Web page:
A little known project has finally reached the finish line, after an epic 73-year stall! Jean Bugatti’s last car was incomplete at the time of his death, and for decades, the Mullin Automotive Museum has been completing the process. Now the Type 64 is complete and sans cobwebs. Exotic and classic car restoration is indeed a long process, but 73 years is simply ridiculous…a convertible top may decompose faster.
Legendary automotive designer Jean Bugatti died in a road test crash in 1939. Above is the 1939 Type 64 coupe body he was waiting for at the time of his death.
The car, chassis number 64002, is a Type 64 coupe. Two teams were designated to the task of finishing Jean’s Bugatti, including Stewart Reed Design of Pasadena and Automobile Metal Shaping Co. of Michigan. How did they guess what the famed auto designer would have wanted? They were armed with incomplete sketches Bugatti left behind. One thing is certain, Bugatti cars maintain value and change hands for incredible sums of money!
The Mullin museum preserves French art and automobiles from the Art Deco era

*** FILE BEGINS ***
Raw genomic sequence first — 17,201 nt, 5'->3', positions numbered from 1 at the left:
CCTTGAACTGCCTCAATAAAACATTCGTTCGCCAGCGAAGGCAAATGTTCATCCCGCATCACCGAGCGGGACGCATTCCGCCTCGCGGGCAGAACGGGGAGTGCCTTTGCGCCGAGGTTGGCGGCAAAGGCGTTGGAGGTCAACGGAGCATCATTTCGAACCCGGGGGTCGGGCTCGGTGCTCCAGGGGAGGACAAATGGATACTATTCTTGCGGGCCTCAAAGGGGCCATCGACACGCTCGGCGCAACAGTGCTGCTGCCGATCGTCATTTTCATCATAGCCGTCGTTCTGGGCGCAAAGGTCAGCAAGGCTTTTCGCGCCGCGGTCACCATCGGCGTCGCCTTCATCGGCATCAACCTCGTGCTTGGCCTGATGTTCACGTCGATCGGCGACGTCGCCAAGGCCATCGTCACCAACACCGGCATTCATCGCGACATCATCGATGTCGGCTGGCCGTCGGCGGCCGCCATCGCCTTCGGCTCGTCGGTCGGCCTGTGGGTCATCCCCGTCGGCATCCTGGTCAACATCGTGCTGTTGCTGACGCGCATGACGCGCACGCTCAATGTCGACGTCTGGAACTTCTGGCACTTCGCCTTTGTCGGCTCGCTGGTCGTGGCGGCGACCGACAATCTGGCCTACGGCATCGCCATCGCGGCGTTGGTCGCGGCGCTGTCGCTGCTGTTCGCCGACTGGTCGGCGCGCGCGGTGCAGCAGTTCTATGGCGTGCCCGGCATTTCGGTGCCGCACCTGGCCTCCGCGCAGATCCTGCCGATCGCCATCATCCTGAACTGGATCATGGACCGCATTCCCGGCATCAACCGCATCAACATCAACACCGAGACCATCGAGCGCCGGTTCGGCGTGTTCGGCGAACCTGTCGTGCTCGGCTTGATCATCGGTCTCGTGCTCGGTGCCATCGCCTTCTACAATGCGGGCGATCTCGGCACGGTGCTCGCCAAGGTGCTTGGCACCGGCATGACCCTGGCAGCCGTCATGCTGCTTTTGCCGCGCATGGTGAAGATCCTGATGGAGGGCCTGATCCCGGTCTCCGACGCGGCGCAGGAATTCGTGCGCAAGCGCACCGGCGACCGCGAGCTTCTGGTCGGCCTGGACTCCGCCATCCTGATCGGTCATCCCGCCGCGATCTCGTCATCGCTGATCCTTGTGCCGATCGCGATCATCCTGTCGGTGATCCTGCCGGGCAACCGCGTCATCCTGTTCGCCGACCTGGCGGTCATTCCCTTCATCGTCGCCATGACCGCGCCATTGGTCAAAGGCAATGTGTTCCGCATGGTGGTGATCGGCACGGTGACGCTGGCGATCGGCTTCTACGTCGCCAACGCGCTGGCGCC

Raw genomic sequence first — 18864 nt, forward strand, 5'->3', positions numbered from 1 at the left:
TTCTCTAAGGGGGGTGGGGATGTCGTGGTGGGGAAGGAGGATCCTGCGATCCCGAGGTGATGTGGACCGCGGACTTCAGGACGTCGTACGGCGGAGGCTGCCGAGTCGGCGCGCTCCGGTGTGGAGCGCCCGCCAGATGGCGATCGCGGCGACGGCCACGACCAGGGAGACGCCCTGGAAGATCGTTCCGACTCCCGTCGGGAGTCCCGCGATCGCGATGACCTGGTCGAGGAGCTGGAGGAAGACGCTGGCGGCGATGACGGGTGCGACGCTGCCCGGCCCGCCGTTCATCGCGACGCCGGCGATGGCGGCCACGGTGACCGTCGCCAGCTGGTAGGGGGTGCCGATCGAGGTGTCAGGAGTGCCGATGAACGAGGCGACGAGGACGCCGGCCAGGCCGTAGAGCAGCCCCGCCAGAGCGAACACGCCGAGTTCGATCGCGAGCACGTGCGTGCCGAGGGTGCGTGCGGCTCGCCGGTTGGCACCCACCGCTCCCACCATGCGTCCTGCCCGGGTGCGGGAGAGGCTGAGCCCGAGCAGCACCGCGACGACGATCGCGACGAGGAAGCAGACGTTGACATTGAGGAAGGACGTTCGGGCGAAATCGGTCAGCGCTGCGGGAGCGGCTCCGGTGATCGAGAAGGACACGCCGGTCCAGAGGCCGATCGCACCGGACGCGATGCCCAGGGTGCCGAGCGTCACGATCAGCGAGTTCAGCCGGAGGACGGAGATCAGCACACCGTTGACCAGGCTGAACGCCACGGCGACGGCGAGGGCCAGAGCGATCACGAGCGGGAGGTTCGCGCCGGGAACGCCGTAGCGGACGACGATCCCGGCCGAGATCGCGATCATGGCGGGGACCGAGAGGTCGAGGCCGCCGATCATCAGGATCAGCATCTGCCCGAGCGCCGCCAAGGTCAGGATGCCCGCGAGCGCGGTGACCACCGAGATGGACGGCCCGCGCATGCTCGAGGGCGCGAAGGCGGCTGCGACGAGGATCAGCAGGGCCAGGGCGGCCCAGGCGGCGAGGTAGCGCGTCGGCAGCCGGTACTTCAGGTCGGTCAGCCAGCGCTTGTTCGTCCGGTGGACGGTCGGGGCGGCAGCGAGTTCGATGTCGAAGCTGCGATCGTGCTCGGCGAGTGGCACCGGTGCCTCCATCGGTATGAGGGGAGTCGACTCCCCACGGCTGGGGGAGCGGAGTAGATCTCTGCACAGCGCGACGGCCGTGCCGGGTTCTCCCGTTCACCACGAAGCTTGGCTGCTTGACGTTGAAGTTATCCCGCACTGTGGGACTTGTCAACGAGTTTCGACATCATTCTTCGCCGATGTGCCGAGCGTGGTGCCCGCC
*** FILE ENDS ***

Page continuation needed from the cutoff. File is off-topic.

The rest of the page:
This is one of just two existing type 64 chassis–there were just 3 produced.
The body is hand-formed and incorporates the same coach building techniques used in 1939, for the authentic effect. The iconic riveted body structure displays attention to detail and an original look and feel. Want to see the first rollout of the fabled and now finished slice of history? It will be at a motorsports show called the Quail on August 17th in Carmel, California, just prior to Pebble Beach Concours d’Elegance.
Finished type 64
The seemingly forgotten slice of Bugatti history
Jean Bugatti and his 1932 Type 41 Royale
Following the brief stint of publicity, the car will be shuttled back to the museum, where it will remain on display.
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